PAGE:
Fans of America's favorite pastime get ready to read about some of the sluggers who slammed the longest home runs in MLB history. The major league home run hit is the most exciting thing that a player and a fan can experience during a game. To give you an idea of what a long home run is, a hit over 400 feet will get a player noticed. Anything over 450 feet is extraordinary and a drive in the 500 feet range is historic. Here is the list of a few of the longest home runs in MLB history and those who are responsible for them.
- Babe "The Bambino" Ruth The left-handed Ruth set distance records in every major league ball park and laid a performance standard in the major leagues that has never been surpassed. In July 1915, the rookie Babe Ruth hit an impressive drive that went over the right field bleachers at Sportsman's Park at St. Louis like a rocket. The baseball cleared the entire width of the Grand Boulevard and landed on the sidewalk, approximately 470 feet from home plate. This was the start of the modern day long distance home run slugging. The year 1921 was Babe's best year on tape. He hit at least one 500-foot home run in all eight American League cities.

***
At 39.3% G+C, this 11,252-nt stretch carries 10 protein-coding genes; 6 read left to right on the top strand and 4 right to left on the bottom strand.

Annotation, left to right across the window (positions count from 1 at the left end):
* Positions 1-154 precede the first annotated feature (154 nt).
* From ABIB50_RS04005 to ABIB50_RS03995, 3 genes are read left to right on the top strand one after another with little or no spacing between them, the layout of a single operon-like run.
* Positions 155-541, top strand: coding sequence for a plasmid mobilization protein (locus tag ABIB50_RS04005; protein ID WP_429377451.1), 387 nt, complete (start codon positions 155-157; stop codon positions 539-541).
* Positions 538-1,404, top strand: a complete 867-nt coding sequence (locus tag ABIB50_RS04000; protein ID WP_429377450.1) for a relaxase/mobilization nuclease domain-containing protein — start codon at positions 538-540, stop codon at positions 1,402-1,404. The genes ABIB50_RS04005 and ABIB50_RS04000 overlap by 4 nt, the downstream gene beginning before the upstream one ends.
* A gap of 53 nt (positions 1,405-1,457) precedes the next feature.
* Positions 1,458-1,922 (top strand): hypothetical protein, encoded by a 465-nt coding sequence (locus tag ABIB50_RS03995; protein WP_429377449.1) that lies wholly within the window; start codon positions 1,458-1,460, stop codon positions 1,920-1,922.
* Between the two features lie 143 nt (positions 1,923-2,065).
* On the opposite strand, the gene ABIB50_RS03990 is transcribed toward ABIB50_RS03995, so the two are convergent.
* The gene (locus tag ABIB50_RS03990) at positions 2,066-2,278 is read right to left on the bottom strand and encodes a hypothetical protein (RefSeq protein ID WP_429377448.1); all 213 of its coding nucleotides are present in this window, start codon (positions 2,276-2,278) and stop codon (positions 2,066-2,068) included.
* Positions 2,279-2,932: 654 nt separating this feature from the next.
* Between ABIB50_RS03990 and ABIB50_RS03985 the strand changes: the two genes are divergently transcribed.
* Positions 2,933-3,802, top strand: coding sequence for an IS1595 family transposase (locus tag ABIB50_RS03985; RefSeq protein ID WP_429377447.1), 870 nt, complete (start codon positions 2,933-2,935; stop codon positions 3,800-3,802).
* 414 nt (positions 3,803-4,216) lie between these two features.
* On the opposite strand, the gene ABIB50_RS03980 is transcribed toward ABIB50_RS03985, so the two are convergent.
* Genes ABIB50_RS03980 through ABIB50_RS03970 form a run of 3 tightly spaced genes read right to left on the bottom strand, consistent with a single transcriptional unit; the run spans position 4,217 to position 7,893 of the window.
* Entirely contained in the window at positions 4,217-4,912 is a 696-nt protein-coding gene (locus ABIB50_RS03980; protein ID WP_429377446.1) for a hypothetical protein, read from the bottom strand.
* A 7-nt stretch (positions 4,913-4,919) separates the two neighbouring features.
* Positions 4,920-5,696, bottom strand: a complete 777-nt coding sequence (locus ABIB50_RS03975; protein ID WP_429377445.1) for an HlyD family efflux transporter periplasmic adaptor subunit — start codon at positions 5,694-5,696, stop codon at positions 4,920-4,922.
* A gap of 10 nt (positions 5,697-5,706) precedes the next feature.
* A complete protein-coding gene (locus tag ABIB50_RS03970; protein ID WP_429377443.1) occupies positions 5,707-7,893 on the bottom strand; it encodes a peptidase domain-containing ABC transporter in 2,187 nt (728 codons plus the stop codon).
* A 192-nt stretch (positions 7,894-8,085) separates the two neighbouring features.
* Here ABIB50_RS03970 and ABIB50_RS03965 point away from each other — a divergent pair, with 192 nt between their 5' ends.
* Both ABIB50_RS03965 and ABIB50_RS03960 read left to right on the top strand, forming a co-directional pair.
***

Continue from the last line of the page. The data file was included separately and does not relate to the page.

- Cecil "Big Daddy" Fielder Fielder entered the Major Leagues at 21 years old to play for the Toronto Blue Jays. In September 1991 in Milwaukee's County Stadium, Cecil slammed a ball 502 foot home run over the left field bleachers. Cecil "Big Daddy" Fielder retired from baseball in 1998 at 35 years old.
- Ted "Teddy Ballgame" Williams It was 1939 when Ted entered the majors at twenty years old. In May 1939, two months after entering the big leagues, Williams slugged a home run over the right field grandstand in Detroit. Teddy was still a dominating force in 1960 when he banged a 475-foot homer to center field during an opening season game in Washington.
- Mickey "Mick" Mantle Mickey stepped onto the diamond as a major leaguer in 1931 at the age of nineteen. Mickey was a big slugger, who by his own account, hit the longest home run of his career of 370 feet at 115 feet above field level in May 1963 at Yankee stadium. The baseball hit the roof of the stadium, which stopped if from traveling further; Mantle hit the facade two or three times in his career. Quite a feat in itself. Mick was a switch hitter who hit equally long distances on both sides of the field.
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